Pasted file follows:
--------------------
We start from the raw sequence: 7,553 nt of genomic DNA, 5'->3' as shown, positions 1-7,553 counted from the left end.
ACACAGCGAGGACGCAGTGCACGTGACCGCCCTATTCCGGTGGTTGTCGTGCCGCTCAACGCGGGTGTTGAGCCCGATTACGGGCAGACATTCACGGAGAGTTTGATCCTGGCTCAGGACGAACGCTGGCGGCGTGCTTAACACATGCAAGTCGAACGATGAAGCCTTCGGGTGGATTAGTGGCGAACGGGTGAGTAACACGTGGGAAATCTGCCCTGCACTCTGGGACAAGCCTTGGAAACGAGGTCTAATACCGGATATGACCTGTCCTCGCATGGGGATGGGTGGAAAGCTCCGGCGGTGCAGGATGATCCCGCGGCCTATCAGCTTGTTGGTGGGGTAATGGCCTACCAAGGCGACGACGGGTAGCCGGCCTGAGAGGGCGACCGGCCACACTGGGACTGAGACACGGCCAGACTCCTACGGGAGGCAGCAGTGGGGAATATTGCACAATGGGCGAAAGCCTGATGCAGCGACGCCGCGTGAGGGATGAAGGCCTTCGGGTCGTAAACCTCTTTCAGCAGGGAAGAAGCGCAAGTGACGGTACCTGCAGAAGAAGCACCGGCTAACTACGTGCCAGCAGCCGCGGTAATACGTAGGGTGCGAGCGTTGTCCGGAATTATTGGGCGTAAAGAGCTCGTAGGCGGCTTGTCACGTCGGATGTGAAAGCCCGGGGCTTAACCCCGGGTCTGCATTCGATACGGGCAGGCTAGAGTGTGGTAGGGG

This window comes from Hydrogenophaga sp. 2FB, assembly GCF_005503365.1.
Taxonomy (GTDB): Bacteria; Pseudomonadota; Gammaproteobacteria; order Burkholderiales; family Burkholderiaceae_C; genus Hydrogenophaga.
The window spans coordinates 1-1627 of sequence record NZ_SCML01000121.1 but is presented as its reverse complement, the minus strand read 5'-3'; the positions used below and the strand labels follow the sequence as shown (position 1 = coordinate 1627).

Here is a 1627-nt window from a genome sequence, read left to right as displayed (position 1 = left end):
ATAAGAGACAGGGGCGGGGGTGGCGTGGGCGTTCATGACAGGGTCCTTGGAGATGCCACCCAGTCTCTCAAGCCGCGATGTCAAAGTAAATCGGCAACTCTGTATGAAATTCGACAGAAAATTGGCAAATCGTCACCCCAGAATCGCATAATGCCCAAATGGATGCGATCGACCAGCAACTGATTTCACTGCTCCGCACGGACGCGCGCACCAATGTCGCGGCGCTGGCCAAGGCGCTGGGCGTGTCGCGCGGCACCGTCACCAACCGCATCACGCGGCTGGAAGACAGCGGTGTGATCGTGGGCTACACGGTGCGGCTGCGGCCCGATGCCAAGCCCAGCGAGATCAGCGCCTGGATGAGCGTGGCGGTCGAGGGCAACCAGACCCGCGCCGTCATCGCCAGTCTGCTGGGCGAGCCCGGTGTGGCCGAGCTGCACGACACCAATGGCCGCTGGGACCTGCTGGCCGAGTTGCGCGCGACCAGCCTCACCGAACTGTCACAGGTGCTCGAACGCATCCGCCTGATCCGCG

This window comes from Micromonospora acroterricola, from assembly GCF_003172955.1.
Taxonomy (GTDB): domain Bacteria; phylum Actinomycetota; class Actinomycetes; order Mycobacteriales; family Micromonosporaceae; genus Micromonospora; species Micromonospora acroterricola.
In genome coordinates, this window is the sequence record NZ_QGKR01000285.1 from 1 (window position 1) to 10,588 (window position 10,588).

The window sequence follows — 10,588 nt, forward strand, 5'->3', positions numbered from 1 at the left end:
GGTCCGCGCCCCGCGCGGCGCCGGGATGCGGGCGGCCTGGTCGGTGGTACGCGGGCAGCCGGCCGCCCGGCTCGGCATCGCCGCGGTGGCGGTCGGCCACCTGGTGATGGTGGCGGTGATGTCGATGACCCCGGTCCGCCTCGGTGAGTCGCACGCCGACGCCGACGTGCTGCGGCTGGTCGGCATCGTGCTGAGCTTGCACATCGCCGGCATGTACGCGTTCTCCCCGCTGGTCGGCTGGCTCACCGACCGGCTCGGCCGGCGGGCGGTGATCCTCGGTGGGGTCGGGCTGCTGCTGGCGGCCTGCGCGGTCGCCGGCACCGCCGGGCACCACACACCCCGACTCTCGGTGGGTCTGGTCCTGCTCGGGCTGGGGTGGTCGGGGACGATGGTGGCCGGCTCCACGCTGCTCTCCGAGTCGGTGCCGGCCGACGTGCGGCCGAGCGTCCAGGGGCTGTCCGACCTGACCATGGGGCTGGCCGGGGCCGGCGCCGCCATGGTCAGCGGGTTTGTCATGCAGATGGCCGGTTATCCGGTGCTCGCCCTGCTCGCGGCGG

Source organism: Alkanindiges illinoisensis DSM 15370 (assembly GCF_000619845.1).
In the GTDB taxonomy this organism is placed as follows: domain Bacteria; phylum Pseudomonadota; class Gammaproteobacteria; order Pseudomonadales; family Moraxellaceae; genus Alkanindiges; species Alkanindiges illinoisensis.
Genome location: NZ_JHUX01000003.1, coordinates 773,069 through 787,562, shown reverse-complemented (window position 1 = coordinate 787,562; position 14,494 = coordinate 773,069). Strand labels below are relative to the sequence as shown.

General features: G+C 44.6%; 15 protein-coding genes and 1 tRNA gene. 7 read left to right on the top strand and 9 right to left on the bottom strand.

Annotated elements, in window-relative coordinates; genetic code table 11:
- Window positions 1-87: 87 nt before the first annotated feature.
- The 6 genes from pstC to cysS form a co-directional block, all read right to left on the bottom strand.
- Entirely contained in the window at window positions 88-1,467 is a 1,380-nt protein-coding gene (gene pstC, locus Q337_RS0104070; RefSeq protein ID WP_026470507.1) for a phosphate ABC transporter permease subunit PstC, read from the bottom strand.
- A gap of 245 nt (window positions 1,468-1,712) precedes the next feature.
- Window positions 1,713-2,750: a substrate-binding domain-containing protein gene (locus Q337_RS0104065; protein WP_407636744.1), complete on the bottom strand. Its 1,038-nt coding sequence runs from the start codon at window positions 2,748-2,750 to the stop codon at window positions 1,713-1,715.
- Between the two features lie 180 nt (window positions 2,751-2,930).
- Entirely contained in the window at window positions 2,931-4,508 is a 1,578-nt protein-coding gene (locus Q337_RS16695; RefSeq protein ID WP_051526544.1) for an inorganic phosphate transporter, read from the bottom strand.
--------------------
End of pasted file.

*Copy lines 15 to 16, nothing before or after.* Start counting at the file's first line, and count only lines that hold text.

Genome location: NZ_JHUX01000003.1, coordinates 773,069 through 787,562, shown reverse-complemented (window position 1 = coordinate 787,562; position 14,494 = coordinate 773,069). Strand labels below are relative to the sequence as shown.

General features: G+C 44.6%; 15 protein-coding genes and 1 tRNA gene. 7 read left to right on the top strand and 9 right to left on the bottom strand.